Election Day is one of my favorite days of the year. My vote always feels timeless. As a Black person, I get a sense of pride whenever I cast my ballot because I can feel the presence of all of the brave Black activists and ordinary people who came before me who have voted in the face of extreme harassment.
I think of the 600 people who marched across the Edmund Pettus Bridge on Bloody Sunday alongside Rep. John Lewis (D-GA), despite facing police equipped with gas masks and billy clubs, while white racists yelled racial slurs and incited physical violence against the marchers. I also think about my parents who took me with them when I was nearly ten to canvass neighborhoods near my church to ensure that poor Black folks knew that they could register to vote and that their voice mattered.
My feelings as a Black femme woman are more complicated. The ballot box makes me think of all of the white feminist women who sidelined Black women in the fight for suffrage. My ancestors, like Ida B. Wells, were told that they could only walk in the back of the marches and play a supporting role to white women’s liberation. Voting reminds me of how the contemporary feminist movement still lives with these open wounds today.
As a queer person, I think about what is at stake each time I go to the voting booth. How 30 states voted to define marriage as between a “man and a woman” before the U.S. Supreme Court overturned those laws in 2015. Right now, three states are voting on ballot measures that could take away people’s ability to make their own reproductive health-care decisions—and we know that queer and transgender folks face even harsher barriers than heterosexual and cisgender folks when accessing reproductive health care, so these initiatives would further harm my community. In Massachusetts, voters have the opportunity to protect transgender people from discrimination in public spaces by voting yes on keeping current protections in place. And even when our rights are not explicitly on the ballot, we vote for lawmakers that will make decisions about our ability to live with dignity.
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When I go to vote, I don’t vote just as a Black person, a woman, or a queer person. I bring my entire identity into the voting booth and cast my ballot for all of me.
Just weeks after Election Day in 2016, Sen. Bernie Sanders (I-VT) said the Democratic Party had to move beyond “identity politics” and instead “stand up with the working class.” People with privileged identities will be quick to argue that identity politics divide instead of unite. What these folks don’t realize is that it’s exactly their identity that allows them to say that identity politics shouldn’t matter. In reality, you can’t talk about the economy without talking about race, or gender, or sexual orientation, or anything else that makes a person a whole individual. And you can’t talk about voting without talking about identity, either.
Since the founding of our country, identity has dictated who can vote. Black women have been the backbone of the progressive and liberal voting bloc since we won the right to cast ballots. In the past year, Black voter turnout secured Doug Jones his U.S. Senate seat in Alabama and Ralph Northam his governorship in Virginia.
We also vote in spite of significant barriers. Cuts to early voting, voter ID laws, and purges of voter rolls make it harder to vote for everyone, but disproportionately affect Black people, trans and gender-nonconforming folks, the elderly, students, homeless people, and people with disabilities. Voter suppression is not a problem of the past.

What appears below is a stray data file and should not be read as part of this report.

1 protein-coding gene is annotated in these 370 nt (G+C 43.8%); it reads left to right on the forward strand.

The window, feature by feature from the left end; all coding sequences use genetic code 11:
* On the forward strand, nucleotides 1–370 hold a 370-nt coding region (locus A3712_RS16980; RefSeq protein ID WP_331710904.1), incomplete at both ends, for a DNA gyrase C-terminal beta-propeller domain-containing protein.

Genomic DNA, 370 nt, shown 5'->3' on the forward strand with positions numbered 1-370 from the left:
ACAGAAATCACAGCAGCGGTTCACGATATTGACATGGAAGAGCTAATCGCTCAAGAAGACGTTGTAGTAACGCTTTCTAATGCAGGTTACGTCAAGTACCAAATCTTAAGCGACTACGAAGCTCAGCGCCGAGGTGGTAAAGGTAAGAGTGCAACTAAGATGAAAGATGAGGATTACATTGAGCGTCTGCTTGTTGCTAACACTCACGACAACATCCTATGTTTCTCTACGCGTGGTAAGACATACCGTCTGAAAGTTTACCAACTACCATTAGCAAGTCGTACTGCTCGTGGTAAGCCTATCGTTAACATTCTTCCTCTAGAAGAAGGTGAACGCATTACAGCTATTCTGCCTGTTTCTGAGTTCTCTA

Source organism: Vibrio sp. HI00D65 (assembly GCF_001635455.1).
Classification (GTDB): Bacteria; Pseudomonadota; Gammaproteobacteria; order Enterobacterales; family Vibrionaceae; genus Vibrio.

Take Georgia, for example, where voters will be electing a new governor: either Stacey Abrams, who would be the first Black female governor of any state, or the current secretary of state, Brian Kemp, who continues to face accusations that he is trying to suppress the vote—so much so that a federal judge had to step in and ensure that certain voter suppression tactics didn’t stand.
Across the country, transgender and gender nonconforming people struggle to obtain a license that matches their gender identity or presentation, and while having a gender presentation that matches the gender on one’s ID is not a legal requirement to vote, it can create bias and misunderstanding at the polls that serves as an obstacle to casting a vote.
And in some places, formerly incarcerated people may not be able to vote in their state. Only in Maine and Vermont do people convicted of felonies retain the right to vote even while incarcerated. An estimated eight percent of adults in the United States in 2010 had a felony record. Discriminatory sentencing means that these felony voting laws disproportionately affect people of color, people with low incomes, and LGBTQ people (lesbian, gay, and bisexual people are three times more likely to be incarcerated than the general population)—though change may be on the horizon in Florida, where a ballot initiative could restore the right to vote to 1.5 million formerly incarcerated people.
One of my black femme ancestors, Anna Julia Cooper, said, “Only the black woman can say ‘when and where I enter, in the quiet, undisputed dignity of my womanhood, without violence and without suing or special patronage, then and there the whole Negro race enters with me.” This quote is just as relevant today as it was in 1892 when Cooper wrote A Voice From the South. She recognizes that we must center and follow the lead of Black women, and I would go farther to say, Black queer women, because only when my identities are liberated, will the rest of the Black, queer, and femme community be liberated too.
When we do an inventory of our privileged identities and marginalized identities and vote with the liberation of our marginalized interests in mind, we contribute to the liberation of us all.